La Gonave, Haiti --
A Landing Craft Utility boat filled with Marines quickly approaches the shore of La Gonave. Anticipation hangs heavy in air almost as heavy as the humidity. The LCU runs aground and the loading ramp quickly lowers - its "go time," but this isn't the amphibious landing of yesteryear with Marines like Smedley Butler storming a beach, like they last did in Haiti in 1915.
This time Marines were armed with goodwill alone, carrying enough food to feed approximately 19,000 people and more medical supplies and personnel than the island off the coast of Haiti had seen in a long time, and were greeted by hundreds of smiling Haitians.
For the Marines with the 24th Marine Expeditionary Unit, this opportunity, though requiring a great deal of work, was fulfilling in the most human of ways.
"It's very satisfying to finally be able to help some folks, do some good, help some patients and assess the damage occurred here from the earthquake," said Lt. Col. Scott D. Sutton, commanding officer, Combat Logistics Battalion-24, 24th MEU.
After making liaison with local leaders, Marines and local residents formed an assembly line to off-load all the food and medical supplies. With all the cargo ashore, Marines quickly organized a distribution point, while medical personnel visited the local hospital, often walking hand-in hand with two or three children on either side, to dispense supplies and provide care for the injured or sick.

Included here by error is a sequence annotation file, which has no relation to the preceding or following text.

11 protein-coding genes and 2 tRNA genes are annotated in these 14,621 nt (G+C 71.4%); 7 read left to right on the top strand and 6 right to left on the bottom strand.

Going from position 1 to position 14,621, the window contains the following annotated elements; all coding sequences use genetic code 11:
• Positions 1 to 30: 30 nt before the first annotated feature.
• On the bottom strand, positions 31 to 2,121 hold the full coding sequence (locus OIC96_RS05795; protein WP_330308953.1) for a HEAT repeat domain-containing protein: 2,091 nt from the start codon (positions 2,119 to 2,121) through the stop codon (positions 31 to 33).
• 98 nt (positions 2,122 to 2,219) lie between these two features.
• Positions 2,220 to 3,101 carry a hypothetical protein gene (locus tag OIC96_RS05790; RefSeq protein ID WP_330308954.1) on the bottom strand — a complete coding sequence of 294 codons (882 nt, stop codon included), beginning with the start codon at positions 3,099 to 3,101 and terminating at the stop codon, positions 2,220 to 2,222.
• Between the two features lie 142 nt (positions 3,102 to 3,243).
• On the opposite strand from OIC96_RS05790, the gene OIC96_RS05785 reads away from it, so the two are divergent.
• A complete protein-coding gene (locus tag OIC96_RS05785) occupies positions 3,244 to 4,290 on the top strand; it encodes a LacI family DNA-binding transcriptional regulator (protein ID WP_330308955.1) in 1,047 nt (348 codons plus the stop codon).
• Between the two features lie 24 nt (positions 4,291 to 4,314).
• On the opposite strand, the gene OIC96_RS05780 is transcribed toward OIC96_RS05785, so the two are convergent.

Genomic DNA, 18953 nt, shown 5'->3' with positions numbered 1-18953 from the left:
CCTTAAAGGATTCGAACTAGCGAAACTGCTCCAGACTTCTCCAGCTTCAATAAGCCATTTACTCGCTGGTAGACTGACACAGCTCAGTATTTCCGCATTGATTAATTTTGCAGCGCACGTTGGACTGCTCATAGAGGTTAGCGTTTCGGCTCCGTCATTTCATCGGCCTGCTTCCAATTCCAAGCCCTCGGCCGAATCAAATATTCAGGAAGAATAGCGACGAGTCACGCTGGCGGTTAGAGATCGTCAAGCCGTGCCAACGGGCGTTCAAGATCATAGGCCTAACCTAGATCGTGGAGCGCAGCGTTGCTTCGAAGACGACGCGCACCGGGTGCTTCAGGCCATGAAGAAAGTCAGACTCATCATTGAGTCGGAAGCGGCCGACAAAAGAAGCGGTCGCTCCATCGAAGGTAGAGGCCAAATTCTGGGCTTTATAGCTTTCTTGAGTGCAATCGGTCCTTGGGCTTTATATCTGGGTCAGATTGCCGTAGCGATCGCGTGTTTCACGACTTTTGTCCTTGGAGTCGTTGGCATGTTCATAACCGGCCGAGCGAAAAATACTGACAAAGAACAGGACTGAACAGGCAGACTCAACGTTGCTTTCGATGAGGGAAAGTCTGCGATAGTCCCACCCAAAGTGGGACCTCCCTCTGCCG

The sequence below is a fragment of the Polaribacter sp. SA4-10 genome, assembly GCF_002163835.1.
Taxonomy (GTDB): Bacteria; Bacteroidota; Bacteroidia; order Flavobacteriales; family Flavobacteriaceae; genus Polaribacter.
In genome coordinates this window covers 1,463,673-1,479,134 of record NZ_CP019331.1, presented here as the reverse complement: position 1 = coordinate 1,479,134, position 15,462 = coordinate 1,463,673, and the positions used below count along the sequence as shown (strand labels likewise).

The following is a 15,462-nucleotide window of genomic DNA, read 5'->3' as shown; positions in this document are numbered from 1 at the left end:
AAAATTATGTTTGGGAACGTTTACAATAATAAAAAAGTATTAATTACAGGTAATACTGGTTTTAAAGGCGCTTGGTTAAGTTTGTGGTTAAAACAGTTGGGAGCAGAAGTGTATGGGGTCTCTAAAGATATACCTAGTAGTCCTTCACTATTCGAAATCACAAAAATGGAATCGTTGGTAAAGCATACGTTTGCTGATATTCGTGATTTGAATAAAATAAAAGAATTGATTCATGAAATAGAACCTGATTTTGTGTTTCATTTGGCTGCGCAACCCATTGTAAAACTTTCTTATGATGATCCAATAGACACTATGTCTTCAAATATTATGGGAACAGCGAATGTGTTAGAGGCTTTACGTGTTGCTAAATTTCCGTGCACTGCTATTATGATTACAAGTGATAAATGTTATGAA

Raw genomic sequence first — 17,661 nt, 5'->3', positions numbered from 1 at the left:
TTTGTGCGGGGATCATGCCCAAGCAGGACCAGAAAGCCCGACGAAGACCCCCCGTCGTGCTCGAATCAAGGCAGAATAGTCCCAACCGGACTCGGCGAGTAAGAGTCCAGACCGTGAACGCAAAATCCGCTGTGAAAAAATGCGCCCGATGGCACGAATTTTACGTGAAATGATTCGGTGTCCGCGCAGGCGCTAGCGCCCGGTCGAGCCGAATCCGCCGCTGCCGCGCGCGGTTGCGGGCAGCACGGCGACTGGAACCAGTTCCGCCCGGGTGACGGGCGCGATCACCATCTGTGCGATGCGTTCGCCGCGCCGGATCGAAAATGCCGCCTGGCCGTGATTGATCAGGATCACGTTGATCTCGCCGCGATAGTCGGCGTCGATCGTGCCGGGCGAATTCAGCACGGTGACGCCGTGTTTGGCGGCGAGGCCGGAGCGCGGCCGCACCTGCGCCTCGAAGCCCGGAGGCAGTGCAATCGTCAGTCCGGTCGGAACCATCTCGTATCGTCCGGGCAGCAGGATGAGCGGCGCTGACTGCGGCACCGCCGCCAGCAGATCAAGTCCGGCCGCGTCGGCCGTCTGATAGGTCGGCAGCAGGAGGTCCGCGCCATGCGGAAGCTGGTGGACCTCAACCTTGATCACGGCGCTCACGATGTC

For some, the arrival of these Marines and Sailors was an answered prayer.
"After the earthquake we had a lot of problems because we can't save people, we can't help them, and right after the earthquake we said after god we will wait for the American people to come and help us," said Dahame Laguerre, mayor, Anse-A-Galets. "I feel up to this point you have done a good job, because you help the people out of the rubble, give them food and water. Up to this point I absolutely feel you have done a good job and I hope you will continue to help us."
Simultaneously, three teams of Marines continued to assess towns in northern Haiti to determine what kind of damage the earthquake caused there and what type of aid is most needed.
"We want to take a logical, step-by-step approach to determine where aid is needed and take a focused approach at determining which method are best for getting it there," said Col. Pete Petronzio, commanding officer, 24th MEU. "As soon as we identify a need, we start working on ways to get that need met."
While there, Marines and Sailors performed three medical evacuations, taking patients from the island to USS Nassau for further medical care.
The MEU will continue to send out assessment teams and providing medical aid to different locations throughout Haitians directed. There is no definitive timeline for the duration of the MEU's participation in Haiti relief efforts.